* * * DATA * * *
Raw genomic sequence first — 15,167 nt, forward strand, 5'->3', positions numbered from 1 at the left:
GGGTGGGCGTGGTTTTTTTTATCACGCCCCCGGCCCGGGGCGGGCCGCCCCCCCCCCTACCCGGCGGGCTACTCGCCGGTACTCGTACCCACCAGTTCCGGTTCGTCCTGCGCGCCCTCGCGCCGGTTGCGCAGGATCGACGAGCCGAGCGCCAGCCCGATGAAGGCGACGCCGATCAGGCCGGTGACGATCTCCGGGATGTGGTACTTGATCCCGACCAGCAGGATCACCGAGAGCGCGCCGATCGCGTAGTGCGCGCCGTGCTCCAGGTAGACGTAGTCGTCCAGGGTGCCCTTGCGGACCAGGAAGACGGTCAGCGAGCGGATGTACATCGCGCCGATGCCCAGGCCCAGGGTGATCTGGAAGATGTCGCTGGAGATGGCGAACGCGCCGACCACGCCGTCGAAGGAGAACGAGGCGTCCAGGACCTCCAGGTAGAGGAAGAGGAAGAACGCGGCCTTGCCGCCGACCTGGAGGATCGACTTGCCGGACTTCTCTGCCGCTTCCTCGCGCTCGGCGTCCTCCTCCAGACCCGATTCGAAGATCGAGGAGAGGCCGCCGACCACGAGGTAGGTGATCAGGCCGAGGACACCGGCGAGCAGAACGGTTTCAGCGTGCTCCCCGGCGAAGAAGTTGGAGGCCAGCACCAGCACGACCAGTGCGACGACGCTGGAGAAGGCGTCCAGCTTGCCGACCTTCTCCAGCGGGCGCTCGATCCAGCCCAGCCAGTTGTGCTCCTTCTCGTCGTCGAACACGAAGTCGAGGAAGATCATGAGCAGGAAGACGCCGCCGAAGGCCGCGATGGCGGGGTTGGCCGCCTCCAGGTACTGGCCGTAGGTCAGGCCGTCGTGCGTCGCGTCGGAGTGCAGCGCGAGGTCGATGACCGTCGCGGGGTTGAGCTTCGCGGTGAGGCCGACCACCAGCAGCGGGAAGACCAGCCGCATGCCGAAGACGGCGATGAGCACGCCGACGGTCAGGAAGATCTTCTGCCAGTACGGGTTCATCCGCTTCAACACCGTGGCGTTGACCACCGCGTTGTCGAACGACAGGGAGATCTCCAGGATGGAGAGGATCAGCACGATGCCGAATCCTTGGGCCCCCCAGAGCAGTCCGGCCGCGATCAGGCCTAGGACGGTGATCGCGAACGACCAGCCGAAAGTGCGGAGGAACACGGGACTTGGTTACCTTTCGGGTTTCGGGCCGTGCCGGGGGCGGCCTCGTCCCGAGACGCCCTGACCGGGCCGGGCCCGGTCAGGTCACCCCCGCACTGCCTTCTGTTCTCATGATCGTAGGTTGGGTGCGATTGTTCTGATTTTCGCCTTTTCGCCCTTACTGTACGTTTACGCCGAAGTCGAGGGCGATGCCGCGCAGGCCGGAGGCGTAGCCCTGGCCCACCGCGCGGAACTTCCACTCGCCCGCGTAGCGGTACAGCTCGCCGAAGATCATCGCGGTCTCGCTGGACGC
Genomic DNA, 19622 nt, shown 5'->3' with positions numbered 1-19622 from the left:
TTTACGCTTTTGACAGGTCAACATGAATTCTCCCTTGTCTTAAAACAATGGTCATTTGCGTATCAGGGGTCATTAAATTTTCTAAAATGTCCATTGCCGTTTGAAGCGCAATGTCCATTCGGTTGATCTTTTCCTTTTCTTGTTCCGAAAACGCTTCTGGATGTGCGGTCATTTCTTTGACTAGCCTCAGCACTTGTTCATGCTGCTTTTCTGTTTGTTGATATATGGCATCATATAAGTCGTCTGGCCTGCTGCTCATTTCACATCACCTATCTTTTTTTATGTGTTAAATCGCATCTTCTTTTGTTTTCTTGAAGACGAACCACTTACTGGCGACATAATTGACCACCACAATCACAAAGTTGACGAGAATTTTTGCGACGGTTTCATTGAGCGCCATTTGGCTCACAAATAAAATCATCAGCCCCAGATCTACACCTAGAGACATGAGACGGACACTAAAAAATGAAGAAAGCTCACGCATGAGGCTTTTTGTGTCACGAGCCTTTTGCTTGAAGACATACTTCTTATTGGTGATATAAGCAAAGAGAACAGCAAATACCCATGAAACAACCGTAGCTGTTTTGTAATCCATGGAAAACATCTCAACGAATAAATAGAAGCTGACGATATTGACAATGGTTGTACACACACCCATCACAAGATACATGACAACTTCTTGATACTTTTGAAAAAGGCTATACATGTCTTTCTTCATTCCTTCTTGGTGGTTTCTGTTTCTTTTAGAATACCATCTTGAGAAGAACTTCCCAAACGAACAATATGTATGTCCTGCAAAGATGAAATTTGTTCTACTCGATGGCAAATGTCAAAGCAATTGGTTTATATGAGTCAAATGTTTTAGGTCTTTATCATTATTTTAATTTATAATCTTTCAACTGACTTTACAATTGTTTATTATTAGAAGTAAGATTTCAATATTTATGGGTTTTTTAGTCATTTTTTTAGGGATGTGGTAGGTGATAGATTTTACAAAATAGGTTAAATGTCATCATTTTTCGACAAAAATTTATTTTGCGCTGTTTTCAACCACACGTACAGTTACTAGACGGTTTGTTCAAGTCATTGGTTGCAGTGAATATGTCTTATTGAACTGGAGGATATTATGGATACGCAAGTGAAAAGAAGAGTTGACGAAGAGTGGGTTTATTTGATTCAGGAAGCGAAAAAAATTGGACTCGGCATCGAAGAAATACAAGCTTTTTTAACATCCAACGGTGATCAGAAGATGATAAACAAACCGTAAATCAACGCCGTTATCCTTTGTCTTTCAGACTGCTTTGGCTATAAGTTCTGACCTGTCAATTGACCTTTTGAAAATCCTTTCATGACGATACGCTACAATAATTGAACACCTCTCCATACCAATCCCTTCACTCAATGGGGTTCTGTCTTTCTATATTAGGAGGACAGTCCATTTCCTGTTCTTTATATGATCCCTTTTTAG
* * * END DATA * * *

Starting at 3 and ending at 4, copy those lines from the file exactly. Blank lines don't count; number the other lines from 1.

Genomic DNA, 19622 nt, shown 5'->3' with positions numbered 1-19622 from the left:
TTTACGCTTTTGACAGGTCAACATGAATTCTCCCTTGTCTTAAAACAATGGTCATTTGCGTATCAGGGGTCATTAAATTTTCTAAAATGTCCATTGCCGTTTGAAGCGCAATGTCCATTCGGTTGATCTTTTCCTTTTCTTGTTCCGAAAACGCTTCTGGATGTGCGGTCATTTCTTTGACTAGCCTCAGCACTTGTTCATGCTGCTTTTCTGTTTGTTGATATATGGCATCATATAAGTCGTCTGGCCTGCTGCTCATTTCACATCACCTATCTTTTTTTATGTGTTAAATCGCATCTTCTTTTGTTTTCTTGAAGACGAACCACTTACTGGCGACATAATTGACCACCACAATCACAAAGTTGACGAGAATTTTTGCGACGGTTTCATTGAGCGCCATTTGGCTCACAAATAAAATCATCAGCCCCAGATCTACACCTAGAGACATGAGACGGACACTAAAAAATGAAGAAAGCTCACGCATGAGGCTTTTTGTGTCACGAGCCTTTTGCTTGAAGACATACTTCTTATTGGTGATATAAGCAAAGAGAACAGCAAATACCCATGAAACAACCGTAGCTGTTTTGTAATCCATGGAAAACATCTCAACGAATAAATAGAAGCTGACGATATTGACAATGGTTGTACACACACCCATCACAAGATACATGACAACTTCTTGATACTTTTGAAAAAGGCTATACATGTCTTTCTTCATTCCTTCTTGGTGGTTTCTGTTTCTTTTAGAATACCATCTTGAGAAGAACTTCCCAAACGAACAATATGTATGTCCTGCAAAGATGAAATTTGTTCTACTCGATGGCAAATGTCAAAGCAATTGGTTTATATGAGTCAAATGTTTTAGGTCTTTATCATTATTTTAATTTATAATCTTTCAACTGACTTTACAATTGTTTATTATTAGAAGTAAGATTTCAATATTTATGGGTTTTTTAGTCATTTTTTTAGGGATGTGGTAGGTGATAGATTTTACAAAATAGGTTAAATGTCATCATTTTTCGACAAAAATTTATTTTGCGCTGTTTTCAACCACACGTACAGTTACTAGACGGTTTGTTCAAGTCATTGGTTGCAGTGAATATGTCTTATTGAACTGGAGGATATTATGGATACGCAAGTGAAAAGAAGAGTTGACGAAGAGTGGGTTTATTTGATTCAGGAAGCGAAAAAAATTGGACTCGGCATCGAAGAAATACAAGCTTTTTTAACATCCAACGGTGATCAGAAGATGATAAACAAACCGTAAATCAACGCCGTTATCCTTTGTCTTTCAGACTGCTTTGGCTATAAGTTCTGACCTGTCAATTGACCTTTTGAAAATCCTTTCATGACGATACGCTACAATAATTGAACACCTCTCCATACCAATCCCTTCACTCAATGGGGTTCTGTCTTTCTATATTAGGAGGACAGTCCATTTCCTGTTCTTTATATGATCCCTTTTTAG